Crime Library: Criminal Minds and Methods

Edward D. Gingerich: The Only Amish Man Convicted of Murder

Wild Eyes

On May 5, 1992, Ed awoke in frenzy. He smashed out another window and ran around the house like a mad man, chanting religious verses to himself. Katies mother arrived just before noon, and begged her daughter to get Ed some real help. Katie was quickly becoming unglued; she had tried everything and nothing seemed to work. She did not want to send Ed back to Hamot, but she finally relented when her mother suggested another hospital, Jones Memorial Health Center in Jamestown, New York.

By 4 oclock, everyone except Ed knew that an English man was on his way to transport them to the hospital in Jamestown. Eds father knew that it was not going to be easy to get Eds cooperation, so as Ed lay sleeping on a cot, Mr. Gingerich and two of Eds brothers, carefully tied Eds arms and legs together. Ed awoke just as the bindings began to tighten and started screaming like a mad man. Minutes later, the men were dragging a wild, hogtied Amish man out the door and placing him in the English mans van.

It took an hour and a half for them to reach the hospital. Luckily Ed had drifted to sleep a short time after they started out, and was no longer fighting the bindings that held him. As the men exited the van, Ed awoke. He said nothing as the men unloaded him and placed him on the ground next to the van. Katie and Eds father went inside and returned 20 minutes later with two men in white coats. The men were upset that Ed was lying on the ground hogtied and ordered him untied. Eds brothers untied the ropes, helped Ed to his feet and walked him into the hospital.

Once inside, Ed was escorted to an examination room. As they made their way to the room, Ed dropped to the ground and began running around the waiting area on all fours. He knocked over an IV stand, chairs, tables with glass jars, and pans full of utensils, before the men in white coats were able to subdue him. They lifted him onto an examination table and instructed him to calm down. Within minutes Ed was fast asleep and left in the room by himself.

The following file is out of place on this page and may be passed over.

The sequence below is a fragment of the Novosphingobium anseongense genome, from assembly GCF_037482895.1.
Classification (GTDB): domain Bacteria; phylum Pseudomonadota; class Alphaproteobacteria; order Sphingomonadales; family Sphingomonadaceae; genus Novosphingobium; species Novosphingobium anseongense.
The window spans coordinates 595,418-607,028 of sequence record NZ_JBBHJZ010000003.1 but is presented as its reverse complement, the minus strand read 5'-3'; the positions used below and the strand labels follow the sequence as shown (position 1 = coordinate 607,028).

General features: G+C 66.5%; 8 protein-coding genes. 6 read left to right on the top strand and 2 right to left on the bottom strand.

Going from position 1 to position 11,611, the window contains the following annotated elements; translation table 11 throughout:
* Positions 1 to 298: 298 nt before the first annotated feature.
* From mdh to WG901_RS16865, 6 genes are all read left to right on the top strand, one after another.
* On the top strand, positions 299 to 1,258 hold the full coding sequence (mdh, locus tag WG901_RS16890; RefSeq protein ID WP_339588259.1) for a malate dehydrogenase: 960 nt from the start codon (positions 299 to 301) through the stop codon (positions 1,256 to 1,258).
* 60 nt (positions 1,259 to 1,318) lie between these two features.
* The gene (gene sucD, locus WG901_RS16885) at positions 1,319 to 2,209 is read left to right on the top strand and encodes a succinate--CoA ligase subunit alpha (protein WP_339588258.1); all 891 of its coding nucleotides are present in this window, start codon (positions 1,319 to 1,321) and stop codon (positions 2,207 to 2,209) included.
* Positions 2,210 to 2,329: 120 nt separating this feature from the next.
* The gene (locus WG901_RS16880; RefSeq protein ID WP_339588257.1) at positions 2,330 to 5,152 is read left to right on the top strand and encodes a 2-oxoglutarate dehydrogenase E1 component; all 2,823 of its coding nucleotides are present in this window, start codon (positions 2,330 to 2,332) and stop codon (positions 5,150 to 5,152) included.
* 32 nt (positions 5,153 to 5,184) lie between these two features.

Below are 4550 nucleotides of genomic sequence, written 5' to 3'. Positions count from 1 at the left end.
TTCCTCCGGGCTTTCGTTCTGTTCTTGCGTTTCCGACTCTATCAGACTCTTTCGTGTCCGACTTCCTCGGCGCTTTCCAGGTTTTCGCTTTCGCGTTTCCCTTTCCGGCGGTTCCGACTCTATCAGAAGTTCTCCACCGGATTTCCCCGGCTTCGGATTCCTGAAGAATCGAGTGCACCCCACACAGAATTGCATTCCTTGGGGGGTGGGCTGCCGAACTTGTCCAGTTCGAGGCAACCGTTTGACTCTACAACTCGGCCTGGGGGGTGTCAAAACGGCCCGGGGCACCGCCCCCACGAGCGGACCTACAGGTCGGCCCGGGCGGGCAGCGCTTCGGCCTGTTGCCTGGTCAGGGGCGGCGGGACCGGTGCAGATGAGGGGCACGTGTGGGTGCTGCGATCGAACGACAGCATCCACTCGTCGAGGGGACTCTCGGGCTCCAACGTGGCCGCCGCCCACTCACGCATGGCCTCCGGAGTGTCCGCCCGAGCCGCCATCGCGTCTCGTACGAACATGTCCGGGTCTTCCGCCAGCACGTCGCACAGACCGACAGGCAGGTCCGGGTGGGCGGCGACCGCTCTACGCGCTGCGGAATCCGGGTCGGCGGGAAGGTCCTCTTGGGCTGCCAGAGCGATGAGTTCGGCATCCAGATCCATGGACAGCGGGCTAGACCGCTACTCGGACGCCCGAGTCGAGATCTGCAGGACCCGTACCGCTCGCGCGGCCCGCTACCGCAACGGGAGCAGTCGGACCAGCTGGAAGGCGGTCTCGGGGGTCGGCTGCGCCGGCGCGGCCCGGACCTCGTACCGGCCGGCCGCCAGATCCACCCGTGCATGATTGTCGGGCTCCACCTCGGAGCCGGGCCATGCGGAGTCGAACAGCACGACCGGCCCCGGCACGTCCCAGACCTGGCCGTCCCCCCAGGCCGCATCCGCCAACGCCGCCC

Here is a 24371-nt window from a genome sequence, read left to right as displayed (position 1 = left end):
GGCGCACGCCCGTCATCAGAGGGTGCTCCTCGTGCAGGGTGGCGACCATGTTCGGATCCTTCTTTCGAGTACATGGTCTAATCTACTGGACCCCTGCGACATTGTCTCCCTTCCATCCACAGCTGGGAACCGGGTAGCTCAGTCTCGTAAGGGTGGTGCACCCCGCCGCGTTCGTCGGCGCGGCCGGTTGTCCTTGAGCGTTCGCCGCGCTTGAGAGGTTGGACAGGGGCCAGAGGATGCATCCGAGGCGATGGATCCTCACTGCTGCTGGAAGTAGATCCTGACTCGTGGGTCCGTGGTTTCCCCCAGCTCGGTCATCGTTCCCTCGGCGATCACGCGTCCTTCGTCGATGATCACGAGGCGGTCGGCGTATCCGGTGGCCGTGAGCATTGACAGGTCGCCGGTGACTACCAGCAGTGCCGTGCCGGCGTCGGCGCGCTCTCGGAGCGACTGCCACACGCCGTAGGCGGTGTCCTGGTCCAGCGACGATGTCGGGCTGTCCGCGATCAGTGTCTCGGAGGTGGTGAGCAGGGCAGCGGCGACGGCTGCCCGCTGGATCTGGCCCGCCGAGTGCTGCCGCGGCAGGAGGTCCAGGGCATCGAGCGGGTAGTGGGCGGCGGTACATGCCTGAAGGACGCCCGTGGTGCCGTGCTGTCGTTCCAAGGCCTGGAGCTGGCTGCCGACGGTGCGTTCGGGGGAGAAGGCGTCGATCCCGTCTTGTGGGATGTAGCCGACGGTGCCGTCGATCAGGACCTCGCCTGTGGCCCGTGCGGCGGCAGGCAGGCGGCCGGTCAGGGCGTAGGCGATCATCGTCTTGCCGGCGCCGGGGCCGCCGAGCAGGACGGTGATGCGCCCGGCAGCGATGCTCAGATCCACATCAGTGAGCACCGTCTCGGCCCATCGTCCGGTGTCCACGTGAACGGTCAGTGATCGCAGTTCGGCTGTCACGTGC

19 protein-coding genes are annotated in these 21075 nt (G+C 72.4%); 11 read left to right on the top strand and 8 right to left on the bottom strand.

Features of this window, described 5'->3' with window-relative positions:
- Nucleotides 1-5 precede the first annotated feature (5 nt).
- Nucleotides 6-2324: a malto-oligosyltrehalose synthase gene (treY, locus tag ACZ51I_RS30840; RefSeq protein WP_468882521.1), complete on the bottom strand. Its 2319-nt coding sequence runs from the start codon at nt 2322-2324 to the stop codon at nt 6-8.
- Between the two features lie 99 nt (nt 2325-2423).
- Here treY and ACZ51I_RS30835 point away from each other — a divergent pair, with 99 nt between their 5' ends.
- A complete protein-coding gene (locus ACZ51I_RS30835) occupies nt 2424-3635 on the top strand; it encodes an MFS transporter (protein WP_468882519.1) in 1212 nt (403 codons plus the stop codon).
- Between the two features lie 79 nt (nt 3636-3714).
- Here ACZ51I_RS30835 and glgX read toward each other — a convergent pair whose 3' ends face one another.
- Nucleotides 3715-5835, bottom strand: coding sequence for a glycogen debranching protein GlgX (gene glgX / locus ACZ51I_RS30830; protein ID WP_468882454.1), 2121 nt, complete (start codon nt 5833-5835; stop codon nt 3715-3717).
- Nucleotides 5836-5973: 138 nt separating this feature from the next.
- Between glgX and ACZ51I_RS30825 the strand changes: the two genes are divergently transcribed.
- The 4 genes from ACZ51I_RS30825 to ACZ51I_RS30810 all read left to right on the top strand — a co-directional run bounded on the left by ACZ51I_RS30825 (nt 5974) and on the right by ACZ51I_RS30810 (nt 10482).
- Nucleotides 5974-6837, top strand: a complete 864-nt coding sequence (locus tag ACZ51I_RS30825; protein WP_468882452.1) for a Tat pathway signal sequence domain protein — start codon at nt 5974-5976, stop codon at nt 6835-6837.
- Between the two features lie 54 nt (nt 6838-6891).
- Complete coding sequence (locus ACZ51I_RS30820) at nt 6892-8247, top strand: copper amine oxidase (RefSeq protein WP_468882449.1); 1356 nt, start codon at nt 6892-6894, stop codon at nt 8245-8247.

Ed had slept for almost a half-hour before waking suddenly. He jumped off the table and began ripping medical appliances and cabinets off the walls. The commotion alerted the staff, however by the time they got to Ed, the room was littered with glass, loose wires and hospital supplies. Ed was forced onto the examination table and held down as a psychiatrist administered 200 milligrams of the antipsychotic drug Mellaril.

What seems to be the problem? the doctor asked.

Ive got a bad case of liver cancerI saw a light so bright I thought I was in hell. Do you know my brother?

No.

When my brother blew into Katies cunt, I saw an angel fly out of her mouth.

The doctor was at a loss for words after hearing Eds last statement. Ed was given another injection, two milligrams of Ativan, a tranquilizer, and was ushered off into a small padded room.

Ed was denied visitors his first week at the hospital. He was routinely administered Lithium, Cogentin, and Mellaril, and subjected to numerous mental health and group therapy sessions. By the eighth day, he was allowed to see his family, and appeared to be happy as he spoke with them. Nonetheless, everyone was shocked when they learned that he was going to be released in two days. Katie was mystified. She could not believe that the doctors were going to let Ed walk out of the hospital in such a short period of time.

On May 15, 1992, Ed walked out of Jones Memorial Health Center a free man. Once again, he had several prescriptions to fill and new outpatient appointments to attend.

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